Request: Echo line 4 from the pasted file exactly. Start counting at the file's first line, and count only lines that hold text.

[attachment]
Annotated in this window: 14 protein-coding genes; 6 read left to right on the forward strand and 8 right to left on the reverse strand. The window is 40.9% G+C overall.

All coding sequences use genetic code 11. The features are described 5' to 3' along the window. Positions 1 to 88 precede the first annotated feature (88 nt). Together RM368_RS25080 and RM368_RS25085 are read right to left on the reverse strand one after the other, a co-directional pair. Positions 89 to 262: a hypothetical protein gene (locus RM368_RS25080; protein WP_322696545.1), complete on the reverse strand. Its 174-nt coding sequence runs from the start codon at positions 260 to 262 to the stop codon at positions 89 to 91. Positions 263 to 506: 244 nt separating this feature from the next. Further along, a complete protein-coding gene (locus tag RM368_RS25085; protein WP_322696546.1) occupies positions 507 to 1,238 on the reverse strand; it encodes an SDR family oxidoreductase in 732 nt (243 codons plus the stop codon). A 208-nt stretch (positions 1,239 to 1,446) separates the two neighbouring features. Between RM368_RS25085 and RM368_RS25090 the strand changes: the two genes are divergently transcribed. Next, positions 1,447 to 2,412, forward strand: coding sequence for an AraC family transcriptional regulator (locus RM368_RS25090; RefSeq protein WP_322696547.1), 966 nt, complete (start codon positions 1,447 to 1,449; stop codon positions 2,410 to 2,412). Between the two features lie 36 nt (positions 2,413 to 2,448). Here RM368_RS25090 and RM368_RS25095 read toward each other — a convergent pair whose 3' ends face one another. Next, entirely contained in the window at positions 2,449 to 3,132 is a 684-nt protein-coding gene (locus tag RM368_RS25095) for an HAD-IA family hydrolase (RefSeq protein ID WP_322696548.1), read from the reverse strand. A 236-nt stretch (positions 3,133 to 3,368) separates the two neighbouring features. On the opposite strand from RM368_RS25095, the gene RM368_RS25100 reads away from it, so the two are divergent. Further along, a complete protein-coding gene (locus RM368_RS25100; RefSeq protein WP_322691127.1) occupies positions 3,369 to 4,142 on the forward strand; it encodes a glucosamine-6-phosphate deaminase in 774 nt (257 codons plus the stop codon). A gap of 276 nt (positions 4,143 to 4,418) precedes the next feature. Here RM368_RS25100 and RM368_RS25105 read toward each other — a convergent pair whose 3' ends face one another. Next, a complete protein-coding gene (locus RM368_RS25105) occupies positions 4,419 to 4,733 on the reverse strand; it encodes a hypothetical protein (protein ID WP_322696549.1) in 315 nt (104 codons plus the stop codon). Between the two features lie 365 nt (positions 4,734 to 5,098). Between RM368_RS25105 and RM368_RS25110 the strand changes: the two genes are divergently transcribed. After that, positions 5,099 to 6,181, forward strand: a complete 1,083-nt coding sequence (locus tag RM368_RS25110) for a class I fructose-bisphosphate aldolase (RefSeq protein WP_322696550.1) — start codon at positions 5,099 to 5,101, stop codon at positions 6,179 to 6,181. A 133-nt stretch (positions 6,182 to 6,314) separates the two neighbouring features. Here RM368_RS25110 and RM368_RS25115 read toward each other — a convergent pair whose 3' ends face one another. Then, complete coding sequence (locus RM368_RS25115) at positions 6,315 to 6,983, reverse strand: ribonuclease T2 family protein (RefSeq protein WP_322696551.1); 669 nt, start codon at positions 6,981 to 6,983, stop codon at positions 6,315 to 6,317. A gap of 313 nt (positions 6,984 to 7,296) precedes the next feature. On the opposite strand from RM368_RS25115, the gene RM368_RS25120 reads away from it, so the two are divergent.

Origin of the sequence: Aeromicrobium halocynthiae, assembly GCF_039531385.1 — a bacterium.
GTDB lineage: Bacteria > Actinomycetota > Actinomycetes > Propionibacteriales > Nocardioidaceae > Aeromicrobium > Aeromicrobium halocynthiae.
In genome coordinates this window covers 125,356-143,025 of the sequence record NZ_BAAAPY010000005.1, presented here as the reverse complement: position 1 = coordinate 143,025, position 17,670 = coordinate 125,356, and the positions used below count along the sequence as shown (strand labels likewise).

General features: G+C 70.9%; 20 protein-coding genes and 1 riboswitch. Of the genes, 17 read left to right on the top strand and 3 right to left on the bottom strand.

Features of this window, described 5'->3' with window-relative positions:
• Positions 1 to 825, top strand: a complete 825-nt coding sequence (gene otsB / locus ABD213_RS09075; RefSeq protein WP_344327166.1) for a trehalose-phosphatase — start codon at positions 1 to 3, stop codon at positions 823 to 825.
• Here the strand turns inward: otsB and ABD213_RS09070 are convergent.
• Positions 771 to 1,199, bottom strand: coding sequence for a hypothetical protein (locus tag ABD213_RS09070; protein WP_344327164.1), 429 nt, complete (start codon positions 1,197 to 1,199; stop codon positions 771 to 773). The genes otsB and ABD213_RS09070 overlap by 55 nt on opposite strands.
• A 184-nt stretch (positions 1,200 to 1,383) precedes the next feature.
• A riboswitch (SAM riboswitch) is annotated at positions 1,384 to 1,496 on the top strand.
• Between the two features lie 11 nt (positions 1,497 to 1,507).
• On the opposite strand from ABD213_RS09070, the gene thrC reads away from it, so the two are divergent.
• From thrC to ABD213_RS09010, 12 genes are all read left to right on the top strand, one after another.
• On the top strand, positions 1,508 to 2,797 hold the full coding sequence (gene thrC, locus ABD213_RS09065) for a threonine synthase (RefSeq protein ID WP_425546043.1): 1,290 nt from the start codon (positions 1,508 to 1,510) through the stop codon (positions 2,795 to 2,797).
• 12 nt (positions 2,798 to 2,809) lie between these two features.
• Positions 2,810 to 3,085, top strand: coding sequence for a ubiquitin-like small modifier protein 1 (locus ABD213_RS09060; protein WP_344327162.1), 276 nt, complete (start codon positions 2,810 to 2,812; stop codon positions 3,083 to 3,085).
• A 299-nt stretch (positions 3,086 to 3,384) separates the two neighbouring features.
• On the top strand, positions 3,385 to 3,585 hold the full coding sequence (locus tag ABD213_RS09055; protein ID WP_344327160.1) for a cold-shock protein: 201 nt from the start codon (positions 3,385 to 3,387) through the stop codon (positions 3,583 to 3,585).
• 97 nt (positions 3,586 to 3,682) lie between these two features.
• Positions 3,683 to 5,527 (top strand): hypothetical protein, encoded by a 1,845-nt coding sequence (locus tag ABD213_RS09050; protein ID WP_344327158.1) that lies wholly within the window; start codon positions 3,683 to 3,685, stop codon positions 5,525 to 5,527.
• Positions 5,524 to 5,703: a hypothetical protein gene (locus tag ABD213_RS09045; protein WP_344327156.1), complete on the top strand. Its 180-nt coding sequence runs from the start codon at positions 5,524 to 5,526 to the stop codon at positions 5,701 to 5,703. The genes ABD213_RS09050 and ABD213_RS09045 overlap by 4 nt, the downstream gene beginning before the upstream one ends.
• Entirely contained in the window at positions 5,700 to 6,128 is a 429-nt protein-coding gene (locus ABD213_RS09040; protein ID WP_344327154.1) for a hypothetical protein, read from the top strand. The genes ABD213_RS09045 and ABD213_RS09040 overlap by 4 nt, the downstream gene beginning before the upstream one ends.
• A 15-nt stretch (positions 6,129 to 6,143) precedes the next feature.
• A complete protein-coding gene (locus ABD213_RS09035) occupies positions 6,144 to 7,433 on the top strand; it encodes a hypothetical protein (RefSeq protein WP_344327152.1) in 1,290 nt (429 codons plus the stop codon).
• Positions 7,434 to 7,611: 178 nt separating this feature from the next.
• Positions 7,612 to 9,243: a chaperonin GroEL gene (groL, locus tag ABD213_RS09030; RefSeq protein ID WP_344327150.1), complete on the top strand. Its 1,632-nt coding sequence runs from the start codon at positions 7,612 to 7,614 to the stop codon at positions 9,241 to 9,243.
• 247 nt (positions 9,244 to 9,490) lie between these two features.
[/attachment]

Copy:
GTDB lineage: Bacteria > Actinomycetota > Actinomycetes > Propionibacteriales > Nocardioidaceae > Aeromicrobium > Aeromicrobium halocynthiae.